Seeing pointless medical waste giving blood

April 24, 2024 by Joshua
in Stories

I gave blood today. The medical system never ceases to shock me with its needless waste, senseless rules ostensibly based in safety but clearly not, and mindlessly following those rules without question.

For context, I met an NYU researcher, Cassandra Thiel, who researched and published on comparing an operation performed in two hospitals, one in the UK, the other in India. The Indian hospital impacted the environment five percent—that is, one twentieth—as much as the UK hospital for the same operation, and got at least as good patient results!

Here are some articles on Thiel and her research:

Also, a few weeks ago I got a PSA test, which tests for prostate cancer. Before I could stop them, they started using disposable stuff. I asked if they could avoid using some things. They asked why. I explained I wanted to reduce hurting people. A couple nurses got curious and a small group gathered around to hear why I would take home the gauze to my garbage to account for it and that I expected to take another few years to fill that load. They were happy not to use band aids and anything unnecessary.

Today went differently. I tried to avoid gauze and asked if I could use my own. The nurse appeared to take it personally and got annoyed. For some reason I don’t understand, she opened a couple satchets of gauze to show them to me, then went to throw them away unused.

Anyway, our medical system wastes like crazy, falling back on claiming safety or following rules set by some government agency, but anyone can tell they are just spouting words they don’t know are accurate or not.

I know how bureaucracies work. I’m not talking about frustration at a broken system (I can’t cite sources, but I’m pretty sure I remember seeing an analysis of whether health care was overall helping or hurting when you take into account the lives hurt by its waste). I’m talking about what sustainability takes to start: not technology, not laws, not market incentives. We have to face the actual challenges people face and solve them.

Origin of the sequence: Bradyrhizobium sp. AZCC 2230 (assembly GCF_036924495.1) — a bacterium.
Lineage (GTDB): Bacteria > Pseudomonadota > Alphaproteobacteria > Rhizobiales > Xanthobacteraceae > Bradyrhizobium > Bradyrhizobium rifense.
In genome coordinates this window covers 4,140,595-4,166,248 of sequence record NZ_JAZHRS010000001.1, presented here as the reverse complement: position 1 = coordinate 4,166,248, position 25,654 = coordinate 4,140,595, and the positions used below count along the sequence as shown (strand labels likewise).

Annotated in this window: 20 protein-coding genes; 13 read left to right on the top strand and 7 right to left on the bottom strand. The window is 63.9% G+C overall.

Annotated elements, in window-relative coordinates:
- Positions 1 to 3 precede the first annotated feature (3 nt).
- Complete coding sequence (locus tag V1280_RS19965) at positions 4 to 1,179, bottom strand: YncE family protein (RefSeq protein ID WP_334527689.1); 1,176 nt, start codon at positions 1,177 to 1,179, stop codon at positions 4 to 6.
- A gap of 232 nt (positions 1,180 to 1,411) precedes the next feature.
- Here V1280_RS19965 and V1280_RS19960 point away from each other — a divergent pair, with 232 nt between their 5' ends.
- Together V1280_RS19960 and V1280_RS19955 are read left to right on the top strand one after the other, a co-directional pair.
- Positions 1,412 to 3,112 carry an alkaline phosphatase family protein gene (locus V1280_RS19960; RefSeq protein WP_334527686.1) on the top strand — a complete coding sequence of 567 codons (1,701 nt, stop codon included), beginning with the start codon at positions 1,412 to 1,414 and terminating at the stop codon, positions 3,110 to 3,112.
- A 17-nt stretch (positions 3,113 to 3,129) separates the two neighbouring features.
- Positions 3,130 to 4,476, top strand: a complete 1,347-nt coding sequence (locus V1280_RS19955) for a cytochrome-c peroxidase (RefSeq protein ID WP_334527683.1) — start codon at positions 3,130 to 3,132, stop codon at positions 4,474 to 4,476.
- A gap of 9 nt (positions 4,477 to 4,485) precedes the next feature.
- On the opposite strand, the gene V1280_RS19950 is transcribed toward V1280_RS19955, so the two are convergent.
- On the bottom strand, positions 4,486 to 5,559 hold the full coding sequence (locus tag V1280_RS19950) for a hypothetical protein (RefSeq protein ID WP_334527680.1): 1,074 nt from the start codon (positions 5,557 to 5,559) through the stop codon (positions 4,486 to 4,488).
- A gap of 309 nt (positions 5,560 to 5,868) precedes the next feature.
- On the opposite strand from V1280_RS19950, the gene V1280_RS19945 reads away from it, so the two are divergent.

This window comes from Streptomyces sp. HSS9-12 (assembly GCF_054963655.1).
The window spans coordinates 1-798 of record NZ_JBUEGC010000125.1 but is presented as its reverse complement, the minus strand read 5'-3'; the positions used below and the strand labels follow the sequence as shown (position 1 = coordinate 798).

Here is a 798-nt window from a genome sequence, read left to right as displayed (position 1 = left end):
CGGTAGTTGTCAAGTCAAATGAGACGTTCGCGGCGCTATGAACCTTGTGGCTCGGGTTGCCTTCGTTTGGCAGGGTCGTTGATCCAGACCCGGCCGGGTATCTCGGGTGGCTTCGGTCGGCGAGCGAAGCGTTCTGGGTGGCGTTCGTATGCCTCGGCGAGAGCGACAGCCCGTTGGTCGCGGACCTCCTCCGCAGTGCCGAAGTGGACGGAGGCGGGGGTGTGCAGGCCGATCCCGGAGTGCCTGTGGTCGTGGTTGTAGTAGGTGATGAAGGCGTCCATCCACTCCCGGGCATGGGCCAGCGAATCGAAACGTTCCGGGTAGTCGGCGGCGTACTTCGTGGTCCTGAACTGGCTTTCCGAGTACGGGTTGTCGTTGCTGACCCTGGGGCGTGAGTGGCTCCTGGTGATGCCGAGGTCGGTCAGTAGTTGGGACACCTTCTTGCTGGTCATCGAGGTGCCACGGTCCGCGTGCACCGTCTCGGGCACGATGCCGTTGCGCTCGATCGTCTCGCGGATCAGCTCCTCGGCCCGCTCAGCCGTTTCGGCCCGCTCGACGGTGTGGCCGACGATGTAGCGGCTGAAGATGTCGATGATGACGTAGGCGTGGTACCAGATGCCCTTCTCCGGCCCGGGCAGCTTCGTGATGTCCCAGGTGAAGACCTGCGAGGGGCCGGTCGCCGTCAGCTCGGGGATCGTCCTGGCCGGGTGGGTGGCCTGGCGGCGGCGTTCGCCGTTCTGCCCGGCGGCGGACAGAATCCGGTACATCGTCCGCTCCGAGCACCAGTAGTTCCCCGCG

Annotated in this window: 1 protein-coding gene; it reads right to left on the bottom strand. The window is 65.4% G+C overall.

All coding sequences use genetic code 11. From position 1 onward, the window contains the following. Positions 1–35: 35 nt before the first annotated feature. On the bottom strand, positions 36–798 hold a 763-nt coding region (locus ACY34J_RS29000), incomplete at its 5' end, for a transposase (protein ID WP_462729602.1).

Why I Try to Live More Sustainably

Why do I explore limits? Most of the time, like the PSA time, people are happy to engage. I didn’t ask the people to come in from the other room to hear my story. They were curious and started asking questions.

I do it because people, our limiting beliefs, our momentum, and related inhibitions are the challenges of sustainability, not missing technology, laws, or market incentives. Those things are smokescreens to hide taking on the low-level operational challenges of what to do, with whom, how, etc. I explore limits so you don’t have to. I could have developed my practice of living more joyfully sustainably decades earlier if I’d had role models doing what I learned to do.

I don’t expect people to follow me by example. I expect that knowing someone has done something they could and enjoyed it will make it easier for them. People who did the workshop transition in weeks what took me years, sometimes over a decade.

As I wrote recently, The problems of sustainability as more social than scientific. Overcoming them will take practice and exploring frontiers more than funding research into technologies.

Anyway, here’s me giving blood. They wouldn’t even let me take the waste they produced with me home. They insisted on putting it in their garbage for their medical waste handler to burn it, though they told me to keep a band aid on my fingertip (something about testing hemoglobin) and an elastic thing that kept the gauze on where they took the blood.

I know some people in medicine. I’ll see if I can find a way to try giving blood without producing so much garbage. Naysayers will say, “stop causing problems, Josh,” but I guarantee some medical person will engage for some intrinsic motivation or frustration at how much they waste and will thank me for prompting them to act on something they wanted to for a long time. Then instead of saying, “stop causing problems, Josh,” after I solve it they’ll say anyone could have done it. They don’t realize they are as much a problem as anyone.

Here are some action shots.

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